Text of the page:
He was dealing with the current apologies for sports, many of which have a “predatory” origin.

20 Jun

This phrase is borrowed from Mr Thorstein Veblen’s remarkable book, The Theory of the Leisure Class An Economic Study in the Evolution of Institutions New York 1899 … It is due to its author that the leading passage in which it occurs should be quoted somewhat fully. He was dealing with the current apologies for sports, many of which have a “predatory” origin and had already said: ” In the most general economic terms, these apologies are an effort to show that despite the logic of the thing, sports do in fact further what may broadly be called workmanship.” Man is possessed of a taste for effective work and a distaste for futile effort…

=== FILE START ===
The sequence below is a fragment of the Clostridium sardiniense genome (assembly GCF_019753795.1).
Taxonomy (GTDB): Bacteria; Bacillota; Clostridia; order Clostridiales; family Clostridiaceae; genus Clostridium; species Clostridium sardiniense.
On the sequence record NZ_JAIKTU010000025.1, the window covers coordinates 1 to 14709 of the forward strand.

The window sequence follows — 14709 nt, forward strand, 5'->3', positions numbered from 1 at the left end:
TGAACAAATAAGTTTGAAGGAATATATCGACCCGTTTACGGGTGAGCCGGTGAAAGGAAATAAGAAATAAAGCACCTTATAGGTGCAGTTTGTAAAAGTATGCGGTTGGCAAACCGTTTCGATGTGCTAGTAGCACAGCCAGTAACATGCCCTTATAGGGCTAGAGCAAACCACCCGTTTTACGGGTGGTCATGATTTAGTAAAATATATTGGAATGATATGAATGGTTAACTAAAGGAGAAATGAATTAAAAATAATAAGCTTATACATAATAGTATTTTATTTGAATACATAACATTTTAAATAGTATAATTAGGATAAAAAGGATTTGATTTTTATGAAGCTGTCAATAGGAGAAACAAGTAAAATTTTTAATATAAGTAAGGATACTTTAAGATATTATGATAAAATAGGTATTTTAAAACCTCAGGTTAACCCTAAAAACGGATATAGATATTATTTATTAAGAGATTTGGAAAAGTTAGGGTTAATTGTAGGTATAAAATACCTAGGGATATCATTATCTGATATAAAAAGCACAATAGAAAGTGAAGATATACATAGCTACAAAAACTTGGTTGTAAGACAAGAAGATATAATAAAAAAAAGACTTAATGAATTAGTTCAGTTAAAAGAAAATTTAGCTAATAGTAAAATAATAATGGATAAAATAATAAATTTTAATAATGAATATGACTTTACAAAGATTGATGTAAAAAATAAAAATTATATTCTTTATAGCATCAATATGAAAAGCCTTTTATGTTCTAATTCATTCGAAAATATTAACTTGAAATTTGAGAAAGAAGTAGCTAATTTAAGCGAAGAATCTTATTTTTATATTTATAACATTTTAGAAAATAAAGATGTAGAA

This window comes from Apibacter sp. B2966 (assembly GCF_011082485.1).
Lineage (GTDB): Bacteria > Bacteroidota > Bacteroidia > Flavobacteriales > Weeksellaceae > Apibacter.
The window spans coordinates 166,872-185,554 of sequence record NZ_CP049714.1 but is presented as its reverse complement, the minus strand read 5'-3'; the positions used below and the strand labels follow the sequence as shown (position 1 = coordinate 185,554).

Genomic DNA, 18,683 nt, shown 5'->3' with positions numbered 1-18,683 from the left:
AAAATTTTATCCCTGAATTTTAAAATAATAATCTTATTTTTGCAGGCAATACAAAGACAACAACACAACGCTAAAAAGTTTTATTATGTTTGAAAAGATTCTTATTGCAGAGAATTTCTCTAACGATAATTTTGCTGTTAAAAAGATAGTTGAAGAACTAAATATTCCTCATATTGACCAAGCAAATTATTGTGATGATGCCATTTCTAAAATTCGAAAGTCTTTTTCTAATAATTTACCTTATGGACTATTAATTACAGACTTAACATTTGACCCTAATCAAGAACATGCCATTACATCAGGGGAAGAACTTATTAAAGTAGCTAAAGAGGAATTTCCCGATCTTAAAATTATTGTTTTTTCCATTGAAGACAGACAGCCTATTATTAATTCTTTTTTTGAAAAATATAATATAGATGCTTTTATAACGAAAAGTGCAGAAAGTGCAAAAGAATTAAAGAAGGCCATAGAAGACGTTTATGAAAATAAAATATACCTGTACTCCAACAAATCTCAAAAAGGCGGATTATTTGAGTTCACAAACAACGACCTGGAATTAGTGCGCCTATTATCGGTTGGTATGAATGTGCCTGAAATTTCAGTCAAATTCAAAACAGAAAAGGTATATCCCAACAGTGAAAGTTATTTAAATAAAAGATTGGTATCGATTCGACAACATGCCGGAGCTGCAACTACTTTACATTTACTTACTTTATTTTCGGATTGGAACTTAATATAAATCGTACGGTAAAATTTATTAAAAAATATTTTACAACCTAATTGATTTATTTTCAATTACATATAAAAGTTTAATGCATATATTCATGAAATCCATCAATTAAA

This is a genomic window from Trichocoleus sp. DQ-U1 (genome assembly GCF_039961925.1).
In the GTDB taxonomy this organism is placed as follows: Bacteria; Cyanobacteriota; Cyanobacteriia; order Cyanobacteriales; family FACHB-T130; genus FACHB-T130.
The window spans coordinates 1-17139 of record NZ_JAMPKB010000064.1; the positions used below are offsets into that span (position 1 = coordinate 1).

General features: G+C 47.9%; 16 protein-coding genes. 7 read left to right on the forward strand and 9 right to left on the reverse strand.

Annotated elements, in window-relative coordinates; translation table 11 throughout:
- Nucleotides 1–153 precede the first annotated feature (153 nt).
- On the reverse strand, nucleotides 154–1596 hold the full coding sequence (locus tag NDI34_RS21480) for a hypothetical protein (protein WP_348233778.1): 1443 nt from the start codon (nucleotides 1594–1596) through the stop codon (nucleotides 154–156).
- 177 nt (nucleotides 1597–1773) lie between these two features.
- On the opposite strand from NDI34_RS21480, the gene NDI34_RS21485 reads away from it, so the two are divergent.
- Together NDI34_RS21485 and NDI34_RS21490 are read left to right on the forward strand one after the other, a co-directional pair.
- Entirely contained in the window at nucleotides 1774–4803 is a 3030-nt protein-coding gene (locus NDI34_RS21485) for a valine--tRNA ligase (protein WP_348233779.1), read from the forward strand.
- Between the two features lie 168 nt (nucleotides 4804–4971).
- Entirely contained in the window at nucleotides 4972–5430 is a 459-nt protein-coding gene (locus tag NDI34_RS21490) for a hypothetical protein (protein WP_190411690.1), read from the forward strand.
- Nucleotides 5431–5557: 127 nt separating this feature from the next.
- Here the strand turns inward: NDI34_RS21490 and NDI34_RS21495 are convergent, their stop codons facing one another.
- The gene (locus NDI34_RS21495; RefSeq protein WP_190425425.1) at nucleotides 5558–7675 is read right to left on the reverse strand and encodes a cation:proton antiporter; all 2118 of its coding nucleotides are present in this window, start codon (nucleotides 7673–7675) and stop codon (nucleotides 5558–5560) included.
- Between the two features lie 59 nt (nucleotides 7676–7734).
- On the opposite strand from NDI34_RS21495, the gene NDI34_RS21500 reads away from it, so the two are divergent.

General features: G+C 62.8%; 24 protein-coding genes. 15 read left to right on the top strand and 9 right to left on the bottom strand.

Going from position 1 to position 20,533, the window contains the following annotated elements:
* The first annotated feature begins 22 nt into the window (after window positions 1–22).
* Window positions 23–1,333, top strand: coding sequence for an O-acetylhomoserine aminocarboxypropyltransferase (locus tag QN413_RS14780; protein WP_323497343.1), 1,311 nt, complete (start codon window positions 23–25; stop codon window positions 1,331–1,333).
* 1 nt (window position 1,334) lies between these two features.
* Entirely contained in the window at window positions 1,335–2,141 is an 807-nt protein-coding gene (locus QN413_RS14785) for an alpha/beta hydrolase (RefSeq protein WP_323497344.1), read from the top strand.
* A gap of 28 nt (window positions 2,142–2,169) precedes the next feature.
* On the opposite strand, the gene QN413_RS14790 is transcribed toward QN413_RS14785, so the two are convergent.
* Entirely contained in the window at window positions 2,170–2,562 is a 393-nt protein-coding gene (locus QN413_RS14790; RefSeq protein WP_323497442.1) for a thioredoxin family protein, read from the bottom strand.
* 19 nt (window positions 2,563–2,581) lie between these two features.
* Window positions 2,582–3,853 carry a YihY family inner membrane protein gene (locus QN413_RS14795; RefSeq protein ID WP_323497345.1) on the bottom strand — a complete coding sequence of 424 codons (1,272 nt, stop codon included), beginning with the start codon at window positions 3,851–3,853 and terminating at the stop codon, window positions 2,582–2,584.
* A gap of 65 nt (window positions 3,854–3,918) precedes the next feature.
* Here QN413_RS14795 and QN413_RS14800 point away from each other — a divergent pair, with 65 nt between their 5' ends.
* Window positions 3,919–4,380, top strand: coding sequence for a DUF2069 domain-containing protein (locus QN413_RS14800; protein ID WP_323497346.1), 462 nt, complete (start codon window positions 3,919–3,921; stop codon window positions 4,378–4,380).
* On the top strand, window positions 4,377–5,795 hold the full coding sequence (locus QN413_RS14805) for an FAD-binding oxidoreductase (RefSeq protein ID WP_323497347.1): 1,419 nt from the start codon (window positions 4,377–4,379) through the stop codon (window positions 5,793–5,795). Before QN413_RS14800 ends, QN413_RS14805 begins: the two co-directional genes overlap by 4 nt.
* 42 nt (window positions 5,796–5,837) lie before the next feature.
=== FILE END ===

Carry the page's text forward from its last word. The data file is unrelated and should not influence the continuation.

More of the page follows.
The ulterior norm to which appeal is taken is the instinct of workmanship, which is an instinct more fundamental, of more ancient prescription, than the propensity to predatory emulation. The latter is but a special development of the instinct of of workmanship, a variant relatively late and ephemeral in spite of its great absolute antiquity. The emulative predatory impulse-or the instinct of sportsmanship, as it might well be called–is essentially unstable in comparison with the primordial instinct of workmanship out of which it has been developed and differentiated.

Lester F. Ward, Applied Sociology, A Treatise on the Conscious Improvement of Society by Society (Ginn & Company Boston U.S.A. © 1906)



Ibid p. 243

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